There is much talk and much belated worry in our field about the striking rate of language endangerment and death. As many as half of the world’s 6-7,000 languages will become extinct in the next century, and many, far too many, of these have never been documented. Many have never been written either, and so it is mainly spoken language that there is a great rush to revitalize in rare cases, and document in others. You can read more about that here, here or here if you’d like.
Now someone, neither a linguist nor an anthropologist, has reminded us that when a language that has been written dies, so may its entire system of writing:
A professor of writing and a woodworker, Tim Brookes researches ancient scripts, and he carves them into wood:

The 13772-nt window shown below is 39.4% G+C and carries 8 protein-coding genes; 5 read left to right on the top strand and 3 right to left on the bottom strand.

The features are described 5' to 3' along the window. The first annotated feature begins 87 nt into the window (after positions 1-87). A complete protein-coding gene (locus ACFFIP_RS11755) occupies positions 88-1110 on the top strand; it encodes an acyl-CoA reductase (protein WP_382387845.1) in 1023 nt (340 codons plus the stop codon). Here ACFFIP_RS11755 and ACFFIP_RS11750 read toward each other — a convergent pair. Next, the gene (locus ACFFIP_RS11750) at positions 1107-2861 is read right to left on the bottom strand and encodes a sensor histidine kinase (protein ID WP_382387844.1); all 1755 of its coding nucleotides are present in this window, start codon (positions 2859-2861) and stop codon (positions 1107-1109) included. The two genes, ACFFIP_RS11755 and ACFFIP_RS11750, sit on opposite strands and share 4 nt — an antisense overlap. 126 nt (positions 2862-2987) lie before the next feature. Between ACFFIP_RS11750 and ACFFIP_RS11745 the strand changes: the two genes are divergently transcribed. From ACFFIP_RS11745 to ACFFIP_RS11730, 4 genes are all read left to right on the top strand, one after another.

The Endangered Alphabets Project, which consists of an exhibition of fourteen carvings (each with the translated text of Article 1 of the Universal Declaration of Human Rights) and a book, is the first-ever attempt to bring attention to this issue. Scripts exhibited thus far include Inuktitut, Baybayin, Manchu, Bugis, Bassa Vah, Cherokee, Samaritan, Mandaic, Syriac, Khmer, Pahauh Hmong, Balinese, Tifinagh and Nom. You can help him complete the project and take it to the countries where these scripts are used by visiting this site.
For more about the world’s writing systems, visit Omniglot.